From a press release by the Attorney General’s office

Ohio Attorney General Mike DeWine today released the 2014 edition of Ohio Sunshine Laws: An Open Government Resource Manual. The release of the manual, commonly referred to as the “Yellow Book,” coincides with the commemoration of Sunshine Week.

“Whether you are news media, a government official, a school, a civic organization, or anyone interested in open government, I encourage all Ohioans to learn more about the importance of openness and transparency to our democracy during Sunshine Week” said Attorney General DeWine.

The manual is available online at www.OhioAttorneyGeneral.gov/YellowBook. Updates to the “Yellow Book” this year include:

  • The formal opinion DeWine issued to the State and county auditors confirming that Ohio public offices generally can’t charge citizens a fee to view public records online, even if visitors choose to print out or download an electronic copy.  Inspection of public records is without charge, and a public office can only charge the actual cost of responding to a particular request when they actually make and deliver copies to that requester.
  • The Ohio Supreme Court ruling that if a criminal defendant makes a public records request to the prosecutor, it triggers the prosecutor’s right to reciprocal discovery from the defendant.  This is a reminder that discovery under Criminal Rule 16 “is the preferred method to obtain discovery from the state,” not public records requests. (State v. Athon)
  • The Ohio Supreme Court ruling that if a court does not issue an order telling a public office to produce more records, then attorney fees will not be awarded to the person filing the lawsuit. (DiFranco v. S. Euclid)  This is based on specific language in the Public Records Act (“If the court issues a judgment that orders the public office … to comply with division (B) …, the court may order reasonable attorney fees …”  R.C. 149.43(C)(2)(b)).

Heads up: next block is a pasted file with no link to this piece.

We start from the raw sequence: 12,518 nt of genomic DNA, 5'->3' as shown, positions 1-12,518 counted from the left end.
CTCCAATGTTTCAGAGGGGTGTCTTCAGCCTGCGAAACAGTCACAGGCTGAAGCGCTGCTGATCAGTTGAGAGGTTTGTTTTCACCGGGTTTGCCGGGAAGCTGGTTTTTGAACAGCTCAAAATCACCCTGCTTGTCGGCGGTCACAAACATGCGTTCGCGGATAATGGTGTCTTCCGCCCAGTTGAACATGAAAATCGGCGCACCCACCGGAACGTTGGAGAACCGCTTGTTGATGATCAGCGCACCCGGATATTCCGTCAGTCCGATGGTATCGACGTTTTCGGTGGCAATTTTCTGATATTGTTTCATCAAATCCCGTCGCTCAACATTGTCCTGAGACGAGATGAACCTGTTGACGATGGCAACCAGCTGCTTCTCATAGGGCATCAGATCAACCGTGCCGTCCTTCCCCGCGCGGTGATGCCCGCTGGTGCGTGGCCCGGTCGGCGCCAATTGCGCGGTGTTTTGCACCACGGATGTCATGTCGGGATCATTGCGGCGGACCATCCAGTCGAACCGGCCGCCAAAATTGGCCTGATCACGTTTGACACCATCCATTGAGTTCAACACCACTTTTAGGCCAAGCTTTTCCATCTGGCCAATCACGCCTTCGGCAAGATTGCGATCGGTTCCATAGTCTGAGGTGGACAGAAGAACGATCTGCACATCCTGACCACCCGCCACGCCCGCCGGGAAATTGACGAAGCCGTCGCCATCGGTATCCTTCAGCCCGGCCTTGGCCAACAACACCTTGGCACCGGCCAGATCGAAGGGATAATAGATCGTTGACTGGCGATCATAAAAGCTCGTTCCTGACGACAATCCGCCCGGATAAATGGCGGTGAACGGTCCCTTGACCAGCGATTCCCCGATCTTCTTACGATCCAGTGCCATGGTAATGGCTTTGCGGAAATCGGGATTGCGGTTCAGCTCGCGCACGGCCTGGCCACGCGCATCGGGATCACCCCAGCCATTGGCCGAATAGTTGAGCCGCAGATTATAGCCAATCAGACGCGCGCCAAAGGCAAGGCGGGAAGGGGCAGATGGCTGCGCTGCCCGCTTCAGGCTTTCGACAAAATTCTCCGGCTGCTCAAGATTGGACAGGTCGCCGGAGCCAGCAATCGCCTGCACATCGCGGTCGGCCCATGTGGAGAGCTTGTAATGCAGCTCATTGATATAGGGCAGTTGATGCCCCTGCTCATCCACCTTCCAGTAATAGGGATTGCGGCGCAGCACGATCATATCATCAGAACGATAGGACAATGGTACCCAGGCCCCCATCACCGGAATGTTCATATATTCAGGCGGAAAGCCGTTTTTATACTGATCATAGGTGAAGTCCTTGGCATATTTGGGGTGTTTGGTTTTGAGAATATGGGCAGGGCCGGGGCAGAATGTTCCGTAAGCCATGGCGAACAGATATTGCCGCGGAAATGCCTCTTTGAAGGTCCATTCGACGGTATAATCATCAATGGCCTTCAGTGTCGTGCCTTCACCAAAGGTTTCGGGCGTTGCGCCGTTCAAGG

• A Franklin County court ruling that a school board could not use just any attorney-client conversation as an excuse to go into private executive session.  Generally, a majority of a Board may meet in private with its attorney when it concerns a specific pending or impending lawsuit, or else must take place in public.  Dispatch v. Cols. City School Bd., Case No. 12-CV-012707 (Fr. Co. C.P.)

In addition to producing the “Yellow Book,” the Ohio Attorney General’s Public Records Unit conducts sunshine laws trainings at dozens of locations around Ohio. The training on public records law is required for local public officials or their designee at least once per elected term and also includes training on the open meetings law. These trainings are also open to the public and media. A list of trainings can be found atwww.OhioAttorneyGeneral.gov/SunshineLawTraining.

The Ohio Attorney General’s Public Records Unit also operates a voluntary Public Records Mediation Program to resolve disputes between local government entities and records requestors. Since the program was launched in the summer of 2012, it has received more than 100 mediation requests, with most requests being successfully resolved for both parties. The program can help requestors receive their records more quickly when there is a dispute, and the program protects taxpayers by helping local governments avoid costly litigation. Information on this program can be found atwww.OhioAttorneyGeneral.gov/PublicRecordsMediation .

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